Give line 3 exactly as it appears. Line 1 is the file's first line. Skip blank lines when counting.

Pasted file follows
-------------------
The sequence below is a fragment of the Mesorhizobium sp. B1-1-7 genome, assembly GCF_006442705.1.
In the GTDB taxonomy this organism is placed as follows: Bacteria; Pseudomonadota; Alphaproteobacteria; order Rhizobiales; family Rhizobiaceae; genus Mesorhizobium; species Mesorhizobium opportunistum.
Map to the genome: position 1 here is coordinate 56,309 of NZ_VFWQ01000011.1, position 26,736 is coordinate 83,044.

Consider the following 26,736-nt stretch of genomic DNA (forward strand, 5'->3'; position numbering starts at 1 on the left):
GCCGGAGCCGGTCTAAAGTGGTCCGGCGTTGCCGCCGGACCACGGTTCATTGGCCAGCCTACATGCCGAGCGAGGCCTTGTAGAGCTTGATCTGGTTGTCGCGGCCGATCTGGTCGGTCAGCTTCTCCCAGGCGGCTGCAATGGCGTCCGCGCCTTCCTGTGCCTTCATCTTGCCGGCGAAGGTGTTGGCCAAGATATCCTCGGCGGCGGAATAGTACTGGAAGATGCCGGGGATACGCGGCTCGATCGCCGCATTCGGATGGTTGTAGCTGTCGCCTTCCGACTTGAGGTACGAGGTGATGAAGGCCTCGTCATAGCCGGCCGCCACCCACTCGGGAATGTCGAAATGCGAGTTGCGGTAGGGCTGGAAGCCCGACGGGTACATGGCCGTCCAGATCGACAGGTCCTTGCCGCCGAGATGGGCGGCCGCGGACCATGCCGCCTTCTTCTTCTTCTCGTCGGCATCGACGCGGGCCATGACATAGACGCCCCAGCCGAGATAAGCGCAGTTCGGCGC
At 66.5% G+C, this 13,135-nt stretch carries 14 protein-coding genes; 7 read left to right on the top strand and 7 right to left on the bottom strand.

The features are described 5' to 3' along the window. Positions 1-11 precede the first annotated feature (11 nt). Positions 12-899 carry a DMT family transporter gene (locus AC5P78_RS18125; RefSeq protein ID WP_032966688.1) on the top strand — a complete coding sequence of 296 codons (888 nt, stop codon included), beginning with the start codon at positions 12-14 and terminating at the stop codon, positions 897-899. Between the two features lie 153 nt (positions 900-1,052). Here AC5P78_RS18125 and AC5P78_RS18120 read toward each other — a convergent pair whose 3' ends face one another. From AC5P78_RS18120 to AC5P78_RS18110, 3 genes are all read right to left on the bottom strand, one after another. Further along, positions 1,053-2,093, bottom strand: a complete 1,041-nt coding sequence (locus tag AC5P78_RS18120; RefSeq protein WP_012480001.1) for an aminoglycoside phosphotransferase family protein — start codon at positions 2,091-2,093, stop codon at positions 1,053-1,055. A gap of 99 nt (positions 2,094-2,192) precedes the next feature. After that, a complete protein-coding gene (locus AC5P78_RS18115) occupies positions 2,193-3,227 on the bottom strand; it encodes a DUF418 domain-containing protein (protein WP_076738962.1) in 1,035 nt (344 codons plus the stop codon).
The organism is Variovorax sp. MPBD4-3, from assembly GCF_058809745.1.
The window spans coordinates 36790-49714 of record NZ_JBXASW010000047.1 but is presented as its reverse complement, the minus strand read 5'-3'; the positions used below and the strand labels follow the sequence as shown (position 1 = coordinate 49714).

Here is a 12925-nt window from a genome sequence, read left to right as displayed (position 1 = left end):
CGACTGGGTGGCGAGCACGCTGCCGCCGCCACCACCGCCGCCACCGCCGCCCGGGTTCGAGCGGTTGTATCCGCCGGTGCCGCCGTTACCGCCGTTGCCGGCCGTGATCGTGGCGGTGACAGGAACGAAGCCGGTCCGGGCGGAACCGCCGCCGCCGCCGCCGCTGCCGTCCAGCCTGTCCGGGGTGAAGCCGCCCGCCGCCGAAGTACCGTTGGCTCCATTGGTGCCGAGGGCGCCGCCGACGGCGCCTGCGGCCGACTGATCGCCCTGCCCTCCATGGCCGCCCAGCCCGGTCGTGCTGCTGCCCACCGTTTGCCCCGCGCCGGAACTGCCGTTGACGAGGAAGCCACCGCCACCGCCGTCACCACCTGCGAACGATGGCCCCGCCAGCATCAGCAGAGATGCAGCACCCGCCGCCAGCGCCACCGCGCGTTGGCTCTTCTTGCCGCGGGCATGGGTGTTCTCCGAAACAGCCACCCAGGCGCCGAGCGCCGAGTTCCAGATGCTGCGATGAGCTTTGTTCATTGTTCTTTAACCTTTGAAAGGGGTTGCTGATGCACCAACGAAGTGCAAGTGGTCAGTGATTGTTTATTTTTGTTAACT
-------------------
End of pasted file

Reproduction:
Map to the genome: position 1 here is coordinate 56,309 of NZ_VFWQ01000011.1, position 26,736 is coordinate 83,044.